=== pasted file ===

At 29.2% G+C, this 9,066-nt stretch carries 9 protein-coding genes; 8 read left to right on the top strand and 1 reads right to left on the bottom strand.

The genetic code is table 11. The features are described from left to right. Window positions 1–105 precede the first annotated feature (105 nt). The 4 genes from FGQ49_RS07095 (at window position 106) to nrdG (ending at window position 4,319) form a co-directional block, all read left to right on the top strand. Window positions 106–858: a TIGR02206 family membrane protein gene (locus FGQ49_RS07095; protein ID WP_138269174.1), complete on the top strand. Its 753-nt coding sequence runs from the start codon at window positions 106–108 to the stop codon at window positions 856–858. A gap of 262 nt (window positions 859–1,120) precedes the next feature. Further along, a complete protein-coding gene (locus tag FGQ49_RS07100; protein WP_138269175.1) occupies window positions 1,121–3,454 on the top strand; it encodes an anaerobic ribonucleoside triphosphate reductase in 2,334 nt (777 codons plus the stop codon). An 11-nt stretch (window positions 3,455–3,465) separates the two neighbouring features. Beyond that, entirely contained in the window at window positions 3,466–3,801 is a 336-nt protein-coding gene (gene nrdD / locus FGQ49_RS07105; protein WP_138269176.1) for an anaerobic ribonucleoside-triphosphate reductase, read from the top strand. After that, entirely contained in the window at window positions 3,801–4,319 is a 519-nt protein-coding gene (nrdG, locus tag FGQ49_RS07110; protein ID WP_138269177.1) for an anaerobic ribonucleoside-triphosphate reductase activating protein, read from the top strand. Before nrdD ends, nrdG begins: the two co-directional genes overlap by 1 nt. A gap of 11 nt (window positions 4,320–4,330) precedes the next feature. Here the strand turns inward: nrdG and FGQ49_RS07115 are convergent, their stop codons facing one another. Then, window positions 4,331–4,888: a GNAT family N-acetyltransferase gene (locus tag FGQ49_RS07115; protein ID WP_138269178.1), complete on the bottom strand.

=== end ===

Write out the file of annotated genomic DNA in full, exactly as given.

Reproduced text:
At 29.2% G+C, this 9,066-nt stretch carries 9 protein-coding genes; 8 read left to right on the top strand and 1 reads right to left on the bottom strand.

The genetic code is table 11. The features are described from left to right. Window positions 1–105 precede the first annotated feature (105 nt). The 4 genes from FGQ49_RS07095 (at window position 106) to nrdG (ending at window position 4,319) form a co-directional block, all read left to right on the top strand. Window positions 106–858: a TIGR02206 family membrane protein gene (locus FGQ49_RS07095; protein ID WP_138269174.1), complete on the top strand. Its 753-nt coding sequence runs from the start codon at window positions 106–108 to the stop codon at window positions 856–858. A gap of 262 nt (window positions 859–1,120) precedes the next feature. Further along, a complete protein-coding gene (locus tag FGQ49_RS07100; protein WP_138269175.1) occupies window positions 1,121–3,454 on the top strand; it encodes an anaerobic ribonucleoside triphosphate reductase in 2,334 nt (777 codons plus the stop codon). An 11-nt stretch (window positions 3,455–3,465) separates the two neighbouring features. Beyond that, entirely contained in the window at window positions 3,466–3,801 is a 336-nt protein-coding gene (gene nrdD / locus FGQ49_RS07105; protein WP_138269176.1) for an anaerobic ribonucleoside-triphosphate reductase, read from the top strand. After that, entirely contained in the window at window positions 3,801–4,319 is a 519-nt protein-coding gene (nrdG, locus tag FGQ49_RS07110; protein ID WP_138269177.1) for an anaerobic ribonucleoside-triphosphate reductase activating protein, read from the top strand. Before nrdD ends, nrdG begins: the two co-directional genes overlap by 1 nt. A gap of 11 nt (window positions 4,320–4,330) precedes the next feature. Here the strand turns inward: nrdG and FGQ49_RS07115 are convergent, their stop codons facing one another. Then, window positions 4,331–4,888: a GNAT family N-acetyltransferase gene (locus tag FGQ49_RS07115; protein ID WP_138269178.1), complete on the bottom strand.